- Foodborne Illness Home
- Causes and Symptoms
- Reporting Foodborne Illness
- Submitting a Stool Sample
- Foodborne Statistics
- Print Materials
- For Health Professionals
- For Childcare and Daycare
Submitting a Stool Sample
Watch this 5-minute video showing you how to use a Minnesota Department of Health stool collection kit to easily collect your stool sample and send it to the MDH Public Health Laboratory for testing.
To report a suspected foodborne or waterborne illness call 1-877-FOOD-ILL.
Safer Farm Animal Contact Exhibits (Safer FACEs)
The Safer Farm Animal Contact Exhibits (Safer FACEs) training program can help you understand the risks of illness and injury from farm animals, and how to protect your visitors. Complete this free online training and the Minnesota Department of Health will provide certification that your venue has learned about these issues.
Make Handwashing a Healthy Habit
Thorough hand washing can help prevent disease.
Food Safety for Summertime
The number of people who get sick from food poisoning goes up in the summer. Be sure you and your family aren't among them.
Waterborne illness is caused by recreational or drinking water contaminated by disease-causing microbes or pathogens. Of note, many waterborne pathogens can also be acquired by consuming contaminated food or beverages, from contact with animals or their environment, or through person-to-person spread.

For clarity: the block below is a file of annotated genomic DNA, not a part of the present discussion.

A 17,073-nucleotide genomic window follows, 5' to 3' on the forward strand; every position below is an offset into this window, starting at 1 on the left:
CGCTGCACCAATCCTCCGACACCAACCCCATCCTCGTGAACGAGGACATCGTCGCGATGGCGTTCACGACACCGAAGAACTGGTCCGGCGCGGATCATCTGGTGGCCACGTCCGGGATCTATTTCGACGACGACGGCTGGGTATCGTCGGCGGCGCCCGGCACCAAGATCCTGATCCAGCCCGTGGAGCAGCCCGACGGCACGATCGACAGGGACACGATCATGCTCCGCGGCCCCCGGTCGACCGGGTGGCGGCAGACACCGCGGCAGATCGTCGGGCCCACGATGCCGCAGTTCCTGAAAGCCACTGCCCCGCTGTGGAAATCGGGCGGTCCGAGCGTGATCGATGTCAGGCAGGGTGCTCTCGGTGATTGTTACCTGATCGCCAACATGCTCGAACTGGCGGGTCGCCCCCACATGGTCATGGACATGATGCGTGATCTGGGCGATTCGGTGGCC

There's No Such Thing as "Stomach Flu" (PDF)
Complaints of "stomach flu" are usually norovirus, the most common cause of gastrointestinal illness.
Food Safety Basics: Preventing Foodborne Illness
There's a lot you can do to handle and prepare your food safely. Learn what you can do to prepare, serve and store food safely.
Protect others if you are experiencing diarrhea!
Anyone with a diarrheal illness should avoid swimming in public pools or lakes, sharing baths with others, and preparing food for others.
Young children (children in diapers) that are experiencing diarrhea should not be allowed to go swimming or attend daycare.
If you have questions or comments about this page, use our IDEPC Comment Form or call 651-201-5414 for the MDH Infectious Disease Epidemiology, Prevention and Control Division.